Paul Bergne Died

Who was he? The Guardian introduces him thus: "Paul Bergne, who has died aged 70 from cancer, was the British diplomatic and intelligence services' most talented linguist of his generation..." His numerous positions, which one might think falls short of his talent, are listed by The Independent as:
Ambassador to Uzbekistan 1993-95, and to Tajikistan 1994-95; principal research officer, Research and Analysis Department, Foreign and Commonwealth Office 1995-96; OBE 1985, CBE 2002; staff, London Information Network on Conflicts and State Building 1998-2002; Specialist Adviser, House of Commons Foreign Affairs Committee 1999-2000; Prime Minister's personal representative for Afghan Affairs 2001.

Well, there are a lot to say about him, but of his more publicly known achievements is noted to be his role in the peaceful aftermath following the capture of Kabul in 2001. His command on diverse languages, which has earned him the title of 'the most talented linguist of his generation', presented in The Times Online obituary, makes an intereseting reading into his character.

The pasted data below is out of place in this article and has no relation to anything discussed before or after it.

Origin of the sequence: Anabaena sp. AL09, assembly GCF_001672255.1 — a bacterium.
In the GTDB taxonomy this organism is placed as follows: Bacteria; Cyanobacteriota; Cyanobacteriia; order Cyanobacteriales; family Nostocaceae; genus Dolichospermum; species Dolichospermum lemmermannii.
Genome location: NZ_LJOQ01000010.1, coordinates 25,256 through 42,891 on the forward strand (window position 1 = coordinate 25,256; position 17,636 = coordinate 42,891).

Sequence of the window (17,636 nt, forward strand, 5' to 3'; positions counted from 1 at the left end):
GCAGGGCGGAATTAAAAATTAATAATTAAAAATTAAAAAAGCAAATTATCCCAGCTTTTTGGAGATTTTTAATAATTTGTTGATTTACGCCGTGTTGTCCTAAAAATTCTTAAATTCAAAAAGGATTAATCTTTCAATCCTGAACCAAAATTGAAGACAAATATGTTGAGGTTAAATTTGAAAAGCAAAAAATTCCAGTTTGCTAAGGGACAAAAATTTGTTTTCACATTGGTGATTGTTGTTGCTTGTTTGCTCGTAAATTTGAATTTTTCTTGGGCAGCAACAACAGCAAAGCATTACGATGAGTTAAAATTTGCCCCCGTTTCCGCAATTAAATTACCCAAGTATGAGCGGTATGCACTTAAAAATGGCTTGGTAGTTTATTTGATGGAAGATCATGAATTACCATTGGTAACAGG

His skill with languages was remarkable enough in itself. He was fluent in German, modern Greek, Persian, Russian, Arabic and French, had passable Turkish, Uzbek and Italian, and could improvise in other languages linked to Persian and Turkish. Friends recall a Greek waiter’s refusal to accept that he was not himself Greek, or the surprise of a group of Tajiks whom he overheard and greeted in St Petersburg. When he entered his hotel room/embassy in Tashkent to find a “cleaner” rifling his files he asked her what she was doing; not looking up she replied, “It’s all right: he’s not back yet."

The photo is taken from the Times Online
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